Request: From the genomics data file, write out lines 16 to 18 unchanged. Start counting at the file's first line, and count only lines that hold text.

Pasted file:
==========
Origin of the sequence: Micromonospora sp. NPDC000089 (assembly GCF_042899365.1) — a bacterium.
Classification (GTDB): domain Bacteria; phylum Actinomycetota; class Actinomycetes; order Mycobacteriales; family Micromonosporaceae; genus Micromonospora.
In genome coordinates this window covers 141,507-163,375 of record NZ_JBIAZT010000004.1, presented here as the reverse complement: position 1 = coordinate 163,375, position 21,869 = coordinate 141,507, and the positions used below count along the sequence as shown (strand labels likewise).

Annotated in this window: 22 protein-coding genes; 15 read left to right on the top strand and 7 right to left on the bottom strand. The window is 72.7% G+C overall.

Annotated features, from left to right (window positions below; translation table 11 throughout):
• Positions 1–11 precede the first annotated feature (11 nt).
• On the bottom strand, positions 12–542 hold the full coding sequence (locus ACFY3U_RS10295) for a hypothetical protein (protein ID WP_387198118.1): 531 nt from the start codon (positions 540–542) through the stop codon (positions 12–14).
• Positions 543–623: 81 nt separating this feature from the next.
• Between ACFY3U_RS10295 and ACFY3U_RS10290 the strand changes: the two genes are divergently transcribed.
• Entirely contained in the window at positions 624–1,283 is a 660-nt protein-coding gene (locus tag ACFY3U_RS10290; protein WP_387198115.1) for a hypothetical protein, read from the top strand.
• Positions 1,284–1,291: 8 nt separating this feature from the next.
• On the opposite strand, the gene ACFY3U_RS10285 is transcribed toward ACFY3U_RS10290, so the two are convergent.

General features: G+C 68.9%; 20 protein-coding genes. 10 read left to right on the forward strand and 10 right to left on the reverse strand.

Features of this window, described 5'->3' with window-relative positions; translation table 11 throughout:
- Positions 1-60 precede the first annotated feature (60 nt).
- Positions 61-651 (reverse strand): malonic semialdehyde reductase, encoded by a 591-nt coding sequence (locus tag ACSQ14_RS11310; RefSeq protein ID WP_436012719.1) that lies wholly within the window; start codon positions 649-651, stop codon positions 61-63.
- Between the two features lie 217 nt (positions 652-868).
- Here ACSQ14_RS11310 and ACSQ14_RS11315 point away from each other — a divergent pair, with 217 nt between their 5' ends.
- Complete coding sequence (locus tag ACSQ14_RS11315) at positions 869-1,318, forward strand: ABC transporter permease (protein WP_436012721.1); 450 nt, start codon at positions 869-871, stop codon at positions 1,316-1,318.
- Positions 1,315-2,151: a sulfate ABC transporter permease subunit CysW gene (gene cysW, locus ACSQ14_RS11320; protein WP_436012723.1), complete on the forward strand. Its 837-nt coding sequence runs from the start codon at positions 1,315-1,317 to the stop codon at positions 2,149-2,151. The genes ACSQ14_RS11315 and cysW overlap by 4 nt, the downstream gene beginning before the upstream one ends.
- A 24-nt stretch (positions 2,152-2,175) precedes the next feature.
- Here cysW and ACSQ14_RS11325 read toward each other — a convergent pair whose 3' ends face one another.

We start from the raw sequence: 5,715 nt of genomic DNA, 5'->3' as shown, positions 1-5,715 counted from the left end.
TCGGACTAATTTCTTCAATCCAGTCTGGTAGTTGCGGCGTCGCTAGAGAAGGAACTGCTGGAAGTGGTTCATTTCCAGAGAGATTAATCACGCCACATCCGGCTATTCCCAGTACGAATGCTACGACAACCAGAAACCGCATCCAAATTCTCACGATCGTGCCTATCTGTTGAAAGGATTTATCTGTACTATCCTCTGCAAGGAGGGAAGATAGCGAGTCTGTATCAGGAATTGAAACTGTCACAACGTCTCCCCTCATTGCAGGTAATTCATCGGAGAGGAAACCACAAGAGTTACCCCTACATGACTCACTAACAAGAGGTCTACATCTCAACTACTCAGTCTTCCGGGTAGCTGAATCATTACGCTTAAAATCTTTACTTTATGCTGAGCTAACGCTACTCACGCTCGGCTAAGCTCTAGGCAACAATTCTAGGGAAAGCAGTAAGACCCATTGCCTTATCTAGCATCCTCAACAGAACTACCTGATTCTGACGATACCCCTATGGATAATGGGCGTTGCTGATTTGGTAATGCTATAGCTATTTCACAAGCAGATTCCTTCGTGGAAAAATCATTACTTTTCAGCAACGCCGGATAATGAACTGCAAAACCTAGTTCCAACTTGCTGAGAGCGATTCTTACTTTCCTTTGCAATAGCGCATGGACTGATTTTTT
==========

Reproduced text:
- Positions 61-651 (reverse strand): malonic semialdehyde reductase, encoded by a 591-nt coding sequence (locus tag ACSQ14_RS11310; RefSeq protein ID WP_436012719.1) that lies wholly within the window; start codon positions 649-651, stop codon positions 61-63.
- Between the two features lie 217 nt (positions 652-868).
- Here ACSQ14_RS11310 and ACSQ14_RS11315 point away from each other — a divergent pair, with 217 nt between their 5' ends.